Jesus described a next to impossible way of life in order to be His follower. Being a Christian is more difficult now than ever before.
One of the saints said when she talked to the Lord, “If this is how you treat your friends, no wonder you have so few.” With all the bad news we have in the world we might be tempted to think that God is testing us or punishing us or checking to see if we will remain faithful. There is nothing new under the sun. We just forget history. People who ignore or forget history tend to repeat it. We have never had such wonderful systems of communication and yet, we hear what we want to hear. In spite of the warnings and restrictions the number of infected people continues to rise. We hear what we want to hear and often think, “That doesn’t apply to me.” We usually process anything that we don’t want to do in the same way—by thinking, “That doesn’t apply to me.” The words of Jesus have been ignored with the same reasoning. “Don’t love your family more than you love God. Don’t look to save your life or you will lose it. Always offer hospitality, even to the people you do not like.” Certainly, those directives were not meant for all of us. Jesus must have been kidding when He said that we have to love our enemies, forgive over and over and be willing to die for each other. Selective memory kicks in like a defense mechanism and we justify ourselves because we know that we are right and everybody else is wrong. With similar attitude wars have been fought, families have separated and violence on the streets is at an all time high. Indeed, being a follower of Jesus is very difficult. The name is used and countless call themselves Christians, but actions are inconsistent.
Christianity is the only religion where God died for people. The One to whom we sacrificed became the sacrifice—so that we would no longer be afraid. Jesus, who is God, revealed the image of a loving Father, not a punishing judge. He showed us, by example, to be servants. Jesus taught that titles, possessions, places of honor do not matter. What matters is how we love, to the extent that we are willing to serve. Jesus was given many opportunities to become powerful, He refused. Rather, He chose to associate with the untouchables, the notorious sinners, the forgotten people. Little wonder that He was hung on a cross, because He didn’t want what everybody else wanted—fame, fortune and glory.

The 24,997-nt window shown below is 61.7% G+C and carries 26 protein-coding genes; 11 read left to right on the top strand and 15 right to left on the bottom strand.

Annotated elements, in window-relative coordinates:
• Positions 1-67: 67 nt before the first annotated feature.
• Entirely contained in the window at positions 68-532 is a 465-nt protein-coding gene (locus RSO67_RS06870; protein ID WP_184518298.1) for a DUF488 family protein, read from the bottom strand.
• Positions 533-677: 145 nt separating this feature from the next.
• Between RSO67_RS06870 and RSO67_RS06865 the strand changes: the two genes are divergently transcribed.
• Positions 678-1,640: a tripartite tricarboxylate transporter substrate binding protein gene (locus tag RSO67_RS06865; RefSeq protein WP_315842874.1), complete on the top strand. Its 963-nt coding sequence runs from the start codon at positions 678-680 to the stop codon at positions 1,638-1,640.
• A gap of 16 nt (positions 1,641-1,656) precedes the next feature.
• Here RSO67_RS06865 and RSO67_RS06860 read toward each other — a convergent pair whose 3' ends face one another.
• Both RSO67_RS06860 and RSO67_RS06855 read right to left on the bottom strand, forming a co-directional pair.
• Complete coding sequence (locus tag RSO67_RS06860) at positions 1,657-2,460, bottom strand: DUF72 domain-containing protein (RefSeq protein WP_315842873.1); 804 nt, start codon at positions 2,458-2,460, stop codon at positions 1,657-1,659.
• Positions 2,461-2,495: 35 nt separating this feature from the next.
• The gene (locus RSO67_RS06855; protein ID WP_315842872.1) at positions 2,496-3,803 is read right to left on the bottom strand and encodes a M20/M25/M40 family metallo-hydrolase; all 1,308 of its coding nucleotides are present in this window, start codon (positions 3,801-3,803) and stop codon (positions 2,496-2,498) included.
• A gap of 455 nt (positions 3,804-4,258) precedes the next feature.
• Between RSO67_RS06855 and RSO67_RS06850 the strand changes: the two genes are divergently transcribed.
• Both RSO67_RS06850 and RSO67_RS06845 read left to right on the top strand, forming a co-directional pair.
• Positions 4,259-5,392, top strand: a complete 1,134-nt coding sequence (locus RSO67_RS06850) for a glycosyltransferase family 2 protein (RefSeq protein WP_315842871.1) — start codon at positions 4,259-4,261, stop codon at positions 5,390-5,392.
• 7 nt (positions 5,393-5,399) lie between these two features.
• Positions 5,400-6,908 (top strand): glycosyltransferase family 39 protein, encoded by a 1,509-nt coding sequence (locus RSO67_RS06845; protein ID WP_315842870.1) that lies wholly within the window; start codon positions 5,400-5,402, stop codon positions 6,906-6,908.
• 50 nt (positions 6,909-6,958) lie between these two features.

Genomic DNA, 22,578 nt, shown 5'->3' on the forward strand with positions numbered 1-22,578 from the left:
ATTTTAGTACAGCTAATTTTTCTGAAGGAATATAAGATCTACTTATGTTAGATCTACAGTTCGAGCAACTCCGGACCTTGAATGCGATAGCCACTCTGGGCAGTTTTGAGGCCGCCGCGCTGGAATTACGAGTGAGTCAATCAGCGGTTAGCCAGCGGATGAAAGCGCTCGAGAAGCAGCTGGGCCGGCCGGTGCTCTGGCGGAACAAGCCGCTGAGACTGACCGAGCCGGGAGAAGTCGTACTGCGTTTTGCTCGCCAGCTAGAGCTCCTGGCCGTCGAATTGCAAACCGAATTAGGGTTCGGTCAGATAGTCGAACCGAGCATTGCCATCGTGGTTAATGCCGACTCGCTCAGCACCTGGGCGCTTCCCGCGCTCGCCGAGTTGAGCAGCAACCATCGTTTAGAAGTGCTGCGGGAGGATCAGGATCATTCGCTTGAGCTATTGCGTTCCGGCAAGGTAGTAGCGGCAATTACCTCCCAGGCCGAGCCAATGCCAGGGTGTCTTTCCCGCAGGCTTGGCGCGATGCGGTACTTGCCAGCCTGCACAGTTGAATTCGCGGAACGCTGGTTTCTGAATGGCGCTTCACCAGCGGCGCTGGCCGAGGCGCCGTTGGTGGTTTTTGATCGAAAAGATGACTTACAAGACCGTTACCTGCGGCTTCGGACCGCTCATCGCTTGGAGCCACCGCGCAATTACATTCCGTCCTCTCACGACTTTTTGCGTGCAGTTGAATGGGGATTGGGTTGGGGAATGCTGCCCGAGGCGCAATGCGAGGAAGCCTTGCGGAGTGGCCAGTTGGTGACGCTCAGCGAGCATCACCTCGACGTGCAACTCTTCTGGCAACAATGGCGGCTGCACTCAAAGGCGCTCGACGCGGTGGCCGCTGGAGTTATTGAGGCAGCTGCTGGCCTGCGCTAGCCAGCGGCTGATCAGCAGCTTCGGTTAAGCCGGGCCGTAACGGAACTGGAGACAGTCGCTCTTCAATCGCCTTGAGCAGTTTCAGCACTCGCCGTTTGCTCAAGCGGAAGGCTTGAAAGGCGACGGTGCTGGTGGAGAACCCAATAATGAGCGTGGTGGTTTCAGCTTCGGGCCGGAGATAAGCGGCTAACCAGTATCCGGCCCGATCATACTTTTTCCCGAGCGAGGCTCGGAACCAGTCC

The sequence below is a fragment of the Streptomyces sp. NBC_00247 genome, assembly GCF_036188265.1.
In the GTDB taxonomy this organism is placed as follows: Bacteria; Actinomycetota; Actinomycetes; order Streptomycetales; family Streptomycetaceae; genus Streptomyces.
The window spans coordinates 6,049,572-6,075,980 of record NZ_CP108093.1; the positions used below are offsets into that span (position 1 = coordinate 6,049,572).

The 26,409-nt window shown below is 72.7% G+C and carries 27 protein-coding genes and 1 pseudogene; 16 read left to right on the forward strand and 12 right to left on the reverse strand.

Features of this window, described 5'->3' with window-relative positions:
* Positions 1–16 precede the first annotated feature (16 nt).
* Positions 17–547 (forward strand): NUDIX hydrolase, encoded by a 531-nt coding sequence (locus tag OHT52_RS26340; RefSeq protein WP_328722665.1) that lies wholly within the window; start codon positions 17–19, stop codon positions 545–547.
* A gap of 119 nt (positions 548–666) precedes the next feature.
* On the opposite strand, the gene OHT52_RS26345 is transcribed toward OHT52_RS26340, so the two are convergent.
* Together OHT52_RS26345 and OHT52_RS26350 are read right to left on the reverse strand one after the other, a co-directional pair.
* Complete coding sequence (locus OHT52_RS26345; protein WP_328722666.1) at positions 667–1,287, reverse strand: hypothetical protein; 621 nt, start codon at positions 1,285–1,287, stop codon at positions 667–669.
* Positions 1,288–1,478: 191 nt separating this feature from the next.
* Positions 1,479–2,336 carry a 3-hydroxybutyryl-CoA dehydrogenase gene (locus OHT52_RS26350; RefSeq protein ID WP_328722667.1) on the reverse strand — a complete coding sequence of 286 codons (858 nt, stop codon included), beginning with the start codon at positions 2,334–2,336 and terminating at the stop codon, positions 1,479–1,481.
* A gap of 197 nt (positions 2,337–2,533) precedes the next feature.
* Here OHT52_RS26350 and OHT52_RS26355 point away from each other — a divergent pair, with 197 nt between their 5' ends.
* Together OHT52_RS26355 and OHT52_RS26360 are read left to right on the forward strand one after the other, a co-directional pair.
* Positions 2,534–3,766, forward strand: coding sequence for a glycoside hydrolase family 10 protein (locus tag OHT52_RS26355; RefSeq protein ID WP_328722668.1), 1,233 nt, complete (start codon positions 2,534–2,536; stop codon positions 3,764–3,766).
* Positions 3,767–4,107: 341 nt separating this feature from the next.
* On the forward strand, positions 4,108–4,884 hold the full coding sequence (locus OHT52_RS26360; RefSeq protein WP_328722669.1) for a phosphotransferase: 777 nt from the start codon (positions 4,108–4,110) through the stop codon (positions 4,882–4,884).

Popular opinion pointed in one direction and Jesus pointed in the opposite direction. His message is countercultural. Christianity is not a club. Certainly not intended for us to “feel good”. Unlike popular evangelists, Jesus never intended for us to think that when things go our way, then we are being “blessed”; but when things do not go as we want, “then we are lacking faith”. There is no secret combination of prayers for us to get what we want—as many of the emails indicate—with the notice that if we pass on the content, we will be blessed but if we do not, bad things will happen. (That stuff is no better than the old fashion “chain letters”). Jesus was clear with His followers and told them that they would suffer for the sake of the Kingdom. Christianity comes at a high price. Because the truth hurts. We do not want to hear that adultery is a sin, that marriage is until death, that we are called to be peacemakers. The Christian message has been watered down to fit ideologies, philosophies, or to justify prejudice. Our customs change. Some of us can remember when it was a grave sin to eat meat on any Friday during the year. Now we only abstain during Fridays of Lent. Customs change, but the message of the Gospel remains the same, whether we want to hear it or not. We cannot place anything or anyone above the Gospel.
Our love for Jesus Christ must come first. We have daily opportunities to show that we are Christians by how we treat each other, especially the least among us.